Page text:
I’ve never been the student nor the teacher when it comes to Online Learning (unless a few sessions using an office tool with a bunch of others counts). However one of the projects I have worked on was for an American based company that does online tutoring for students of all school grades as well as college students. From time to time they also did provide adult learning classes as well. Now in these cases there is no video interaction allowed – the company has a software that they use for the purpose of duplicating the white board effect and the student can view the text at the same time as the teacher types it out. For subjects like Math, they also use a digital pen and pad as it makes things easier.
Now I have not done any of the tutoring myself but from some of the parents feedback I got the impression that the tutors were of a really high quality and I’d say a solid 90% of the parents and students were happy with the tutoring provided. My company provided the marketing side of things as the client company in California had outsourced the tele-marketing, fixing of appointments for a demo and some of the customer care to the company I worked for and mostly things were done well and client, customer & us would be happy. Sometimes outside factors make it difficult for the things to happen smoothly and hence there are dissatisfied customers and cancellation of classes. I would say a lot of it was due to the parents being unaware of what their child is upto (either the parents are too busy or they are too demanding or their kids are pain in the butts and are not interested in attending the sessions) and from time to time, the client’s in house staff (particularly one person) would mess up the session timings and hence the customers would get annoyed at us.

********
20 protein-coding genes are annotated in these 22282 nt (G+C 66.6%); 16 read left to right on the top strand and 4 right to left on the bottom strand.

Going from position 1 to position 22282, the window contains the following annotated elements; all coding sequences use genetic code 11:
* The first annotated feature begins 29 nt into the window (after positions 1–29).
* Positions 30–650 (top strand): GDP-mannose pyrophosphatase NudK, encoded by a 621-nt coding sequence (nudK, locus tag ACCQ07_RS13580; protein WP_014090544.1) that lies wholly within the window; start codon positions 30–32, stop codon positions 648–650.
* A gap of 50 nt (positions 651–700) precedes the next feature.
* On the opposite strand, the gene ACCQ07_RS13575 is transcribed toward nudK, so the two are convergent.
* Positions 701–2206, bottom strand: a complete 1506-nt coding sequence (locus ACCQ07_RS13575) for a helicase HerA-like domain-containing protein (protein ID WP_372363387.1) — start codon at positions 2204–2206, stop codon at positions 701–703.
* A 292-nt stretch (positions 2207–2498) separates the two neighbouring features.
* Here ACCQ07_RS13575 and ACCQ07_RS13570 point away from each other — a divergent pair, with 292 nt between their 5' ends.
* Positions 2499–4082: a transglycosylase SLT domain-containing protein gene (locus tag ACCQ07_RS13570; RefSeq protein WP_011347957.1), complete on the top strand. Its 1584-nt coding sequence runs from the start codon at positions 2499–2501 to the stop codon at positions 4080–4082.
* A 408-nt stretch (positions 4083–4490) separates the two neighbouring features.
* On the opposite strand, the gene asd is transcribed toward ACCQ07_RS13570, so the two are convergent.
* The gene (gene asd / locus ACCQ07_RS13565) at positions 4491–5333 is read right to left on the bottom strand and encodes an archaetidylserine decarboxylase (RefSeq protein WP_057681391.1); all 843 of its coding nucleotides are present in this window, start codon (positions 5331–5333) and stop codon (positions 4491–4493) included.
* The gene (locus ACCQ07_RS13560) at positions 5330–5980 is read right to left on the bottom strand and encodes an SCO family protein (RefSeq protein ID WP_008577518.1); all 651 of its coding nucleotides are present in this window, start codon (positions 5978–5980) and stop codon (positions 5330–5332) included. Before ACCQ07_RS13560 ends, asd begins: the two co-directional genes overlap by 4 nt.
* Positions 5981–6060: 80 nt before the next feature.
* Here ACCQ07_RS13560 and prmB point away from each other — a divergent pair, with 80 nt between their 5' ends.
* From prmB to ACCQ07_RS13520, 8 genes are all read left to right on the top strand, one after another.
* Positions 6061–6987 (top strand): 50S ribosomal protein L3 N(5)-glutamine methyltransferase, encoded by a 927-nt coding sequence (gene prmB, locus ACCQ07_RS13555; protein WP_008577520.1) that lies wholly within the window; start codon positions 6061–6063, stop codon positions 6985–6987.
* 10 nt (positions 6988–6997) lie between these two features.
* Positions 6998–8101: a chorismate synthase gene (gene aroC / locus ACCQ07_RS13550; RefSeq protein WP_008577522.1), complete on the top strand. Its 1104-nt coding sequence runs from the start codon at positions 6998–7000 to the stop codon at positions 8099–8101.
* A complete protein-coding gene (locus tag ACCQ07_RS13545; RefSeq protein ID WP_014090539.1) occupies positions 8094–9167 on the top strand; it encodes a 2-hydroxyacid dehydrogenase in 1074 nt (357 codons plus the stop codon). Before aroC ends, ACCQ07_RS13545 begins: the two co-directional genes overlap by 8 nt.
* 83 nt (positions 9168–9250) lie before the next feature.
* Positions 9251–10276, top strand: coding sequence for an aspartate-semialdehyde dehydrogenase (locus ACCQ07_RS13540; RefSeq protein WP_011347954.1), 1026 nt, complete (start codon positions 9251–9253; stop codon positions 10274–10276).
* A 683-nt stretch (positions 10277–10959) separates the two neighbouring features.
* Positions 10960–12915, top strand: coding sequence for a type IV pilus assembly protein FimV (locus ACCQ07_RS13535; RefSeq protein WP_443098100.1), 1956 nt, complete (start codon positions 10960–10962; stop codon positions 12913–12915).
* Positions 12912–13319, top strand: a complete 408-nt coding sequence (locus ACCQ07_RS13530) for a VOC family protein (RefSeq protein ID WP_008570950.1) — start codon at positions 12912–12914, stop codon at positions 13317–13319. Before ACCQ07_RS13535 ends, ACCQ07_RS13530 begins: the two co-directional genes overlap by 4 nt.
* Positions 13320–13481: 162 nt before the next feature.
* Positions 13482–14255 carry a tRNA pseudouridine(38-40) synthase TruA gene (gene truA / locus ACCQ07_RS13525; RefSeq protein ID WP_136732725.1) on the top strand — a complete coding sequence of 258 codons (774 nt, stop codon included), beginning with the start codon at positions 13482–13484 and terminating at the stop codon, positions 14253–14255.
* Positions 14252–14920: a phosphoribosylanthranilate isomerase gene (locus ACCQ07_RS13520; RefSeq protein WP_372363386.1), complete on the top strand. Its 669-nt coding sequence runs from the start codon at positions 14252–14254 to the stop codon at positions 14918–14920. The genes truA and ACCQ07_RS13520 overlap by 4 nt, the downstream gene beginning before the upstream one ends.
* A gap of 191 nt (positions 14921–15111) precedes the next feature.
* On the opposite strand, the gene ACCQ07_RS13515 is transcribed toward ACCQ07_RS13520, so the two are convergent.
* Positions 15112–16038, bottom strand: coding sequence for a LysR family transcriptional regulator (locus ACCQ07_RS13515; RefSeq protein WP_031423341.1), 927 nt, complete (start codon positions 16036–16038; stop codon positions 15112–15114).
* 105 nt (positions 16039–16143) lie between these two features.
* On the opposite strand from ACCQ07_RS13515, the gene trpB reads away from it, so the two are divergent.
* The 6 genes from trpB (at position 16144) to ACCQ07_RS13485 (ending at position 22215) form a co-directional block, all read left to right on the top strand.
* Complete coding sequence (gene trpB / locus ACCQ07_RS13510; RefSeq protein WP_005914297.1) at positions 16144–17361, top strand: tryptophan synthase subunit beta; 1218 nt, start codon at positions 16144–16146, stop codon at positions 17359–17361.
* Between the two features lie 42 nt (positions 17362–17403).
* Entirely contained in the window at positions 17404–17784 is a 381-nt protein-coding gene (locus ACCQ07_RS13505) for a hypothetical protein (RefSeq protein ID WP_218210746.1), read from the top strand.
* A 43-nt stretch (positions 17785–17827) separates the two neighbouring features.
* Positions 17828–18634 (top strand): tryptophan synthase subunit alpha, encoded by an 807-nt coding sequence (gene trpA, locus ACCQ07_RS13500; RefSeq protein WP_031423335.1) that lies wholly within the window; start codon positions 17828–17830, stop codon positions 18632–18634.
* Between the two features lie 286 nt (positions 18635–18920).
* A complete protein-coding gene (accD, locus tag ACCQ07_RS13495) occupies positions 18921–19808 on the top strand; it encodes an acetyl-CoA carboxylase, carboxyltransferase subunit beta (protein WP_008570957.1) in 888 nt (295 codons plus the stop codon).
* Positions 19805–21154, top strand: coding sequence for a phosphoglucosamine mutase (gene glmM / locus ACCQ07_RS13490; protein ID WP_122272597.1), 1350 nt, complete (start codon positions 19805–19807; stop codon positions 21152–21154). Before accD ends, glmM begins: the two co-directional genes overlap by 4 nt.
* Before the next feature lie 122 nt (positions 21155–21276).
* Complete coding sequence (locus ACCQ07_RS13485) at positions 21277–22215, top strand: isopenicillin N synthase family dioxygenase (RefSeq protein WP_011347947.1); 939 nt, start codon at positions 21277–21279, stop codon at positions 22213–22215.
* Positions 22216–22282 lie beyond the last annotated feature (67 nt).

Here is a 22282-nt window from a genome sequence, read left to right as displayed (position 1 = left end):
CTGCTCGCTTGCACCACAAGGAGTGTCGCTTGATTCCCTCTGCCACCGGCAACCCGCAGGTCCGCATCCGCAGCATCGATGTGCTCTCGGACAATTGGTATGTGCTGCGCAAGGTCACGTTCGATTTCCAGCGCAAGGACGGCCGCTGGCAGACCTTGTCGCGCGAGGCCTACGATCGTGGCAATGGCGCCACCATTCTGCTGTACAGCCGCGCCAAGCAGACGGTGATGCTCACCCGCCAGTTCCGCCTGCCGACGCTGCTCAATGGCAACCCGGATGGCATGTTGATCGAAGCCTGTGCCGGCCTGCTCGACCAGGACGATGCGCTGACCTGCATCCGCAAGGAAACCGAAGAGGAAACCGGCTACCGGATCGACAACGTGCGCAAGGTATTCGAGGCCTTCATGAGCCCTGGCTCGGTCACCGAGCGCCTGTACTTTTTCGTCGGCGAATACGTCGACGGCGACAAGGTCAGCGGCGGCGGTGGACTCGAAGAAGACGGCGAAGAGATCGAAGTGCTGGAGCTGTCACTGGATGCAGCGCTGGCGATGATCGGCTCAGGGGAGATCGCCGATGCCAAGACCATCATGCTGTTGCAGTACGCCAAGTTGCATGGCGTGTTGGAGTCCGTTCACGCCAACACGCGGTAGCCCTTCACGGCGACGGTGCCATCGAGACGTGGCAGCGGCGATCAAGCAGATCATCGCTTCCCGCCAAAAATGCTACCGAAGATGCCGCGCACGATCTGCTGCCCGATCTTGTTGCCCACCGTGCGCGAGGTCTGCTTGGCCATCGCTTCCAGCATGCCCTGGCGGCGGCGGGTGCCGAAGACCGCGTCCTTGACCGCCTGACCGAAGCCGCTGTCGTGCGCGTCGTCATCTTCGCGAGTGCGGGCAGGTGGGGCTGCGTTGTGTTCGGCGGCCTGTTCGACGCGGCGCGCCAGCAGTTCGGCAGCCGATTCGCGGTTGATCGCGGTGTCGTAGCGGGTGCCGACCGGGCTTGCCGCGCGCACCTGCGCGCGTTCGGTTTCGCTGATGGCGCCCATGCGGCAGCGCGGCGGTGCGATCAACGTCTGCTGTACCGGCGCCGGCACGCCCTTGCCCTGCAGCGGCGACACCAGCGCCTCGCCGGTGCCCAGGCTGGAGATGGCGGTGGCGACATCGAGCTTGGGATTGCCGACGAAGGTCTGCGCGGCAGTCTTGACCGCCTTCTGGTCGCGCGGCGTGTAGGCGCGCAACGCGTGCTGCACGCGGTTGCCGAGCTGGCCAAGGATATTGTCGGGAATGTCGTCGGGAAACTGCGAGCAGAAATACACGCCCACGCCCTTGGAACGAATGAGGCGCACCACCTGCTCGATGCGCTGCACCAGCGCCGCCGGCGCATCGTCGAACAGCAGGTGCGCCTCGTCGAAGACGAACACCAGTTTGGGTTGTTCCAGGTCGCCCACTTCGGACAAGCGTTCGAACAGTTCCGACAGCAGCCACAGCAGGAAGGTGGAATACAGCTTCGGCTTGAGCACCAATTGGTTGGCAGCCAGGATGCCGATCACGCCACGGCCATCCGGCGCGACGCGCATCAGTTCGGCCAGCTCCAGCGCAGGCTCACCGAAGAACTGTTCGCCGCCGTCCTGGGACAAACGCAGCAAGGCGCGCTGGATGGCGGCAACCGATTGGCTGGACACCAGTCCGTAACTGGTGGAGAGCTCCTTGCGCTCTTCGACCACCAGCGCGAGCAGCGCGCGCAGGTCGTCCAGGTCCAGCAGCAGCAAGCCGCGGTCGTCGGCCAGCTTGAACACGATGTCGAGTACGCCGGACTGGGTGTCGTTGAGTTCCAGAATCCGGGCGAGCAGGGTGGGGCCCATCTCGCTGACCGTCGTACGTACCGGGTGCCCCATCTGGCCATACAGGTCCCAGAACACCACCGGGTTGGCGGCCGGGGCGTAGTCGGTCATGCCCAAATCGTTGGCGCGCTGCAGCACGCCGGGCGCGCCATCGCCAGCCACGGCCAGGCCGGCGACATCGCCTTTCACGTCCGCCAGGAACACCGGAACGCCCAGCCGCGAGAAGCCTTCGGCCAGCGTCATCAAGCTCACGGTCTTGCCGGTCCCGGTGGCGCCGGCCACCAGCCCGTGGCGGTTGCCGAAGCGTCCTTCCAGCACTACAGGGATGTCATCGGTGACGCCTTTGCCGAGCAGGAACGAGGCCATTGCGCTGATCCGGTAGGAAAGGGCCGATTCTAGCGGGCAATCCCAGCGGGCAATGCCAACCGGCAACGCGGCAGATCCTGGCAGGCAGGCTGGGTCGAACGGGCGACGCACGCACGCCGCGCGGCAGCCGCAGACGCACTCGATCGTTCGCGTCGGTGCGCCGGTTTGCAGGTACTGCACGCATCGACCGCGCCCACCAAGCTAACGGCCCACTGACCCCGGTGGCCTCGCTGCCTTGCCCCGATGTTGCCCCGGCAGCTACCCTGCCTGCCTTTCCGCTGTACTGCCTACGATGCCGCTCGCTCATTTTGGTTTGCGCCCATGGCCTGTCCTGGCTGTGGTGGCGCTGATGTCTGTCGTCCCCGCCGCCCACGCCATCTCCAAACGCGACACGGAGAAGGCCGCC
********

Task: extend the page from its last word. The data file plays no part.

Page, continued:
I believe that it depends on the student in question; a student who wants to learn and is comfortable with taking lessons online will do well if the teacher is able but a bad student can ruin the sessions and even the best teachers can salvage the time & effort being spent. In some cases the student is lost without that personal face-to-face interaction. I believe that the parents should put an effort to take part in the first few classes (which our client company even encouraged) and make a decision to continue based on their observations. Especially if the student is below 14-15. This will make things clear and they can base their decisions wisely.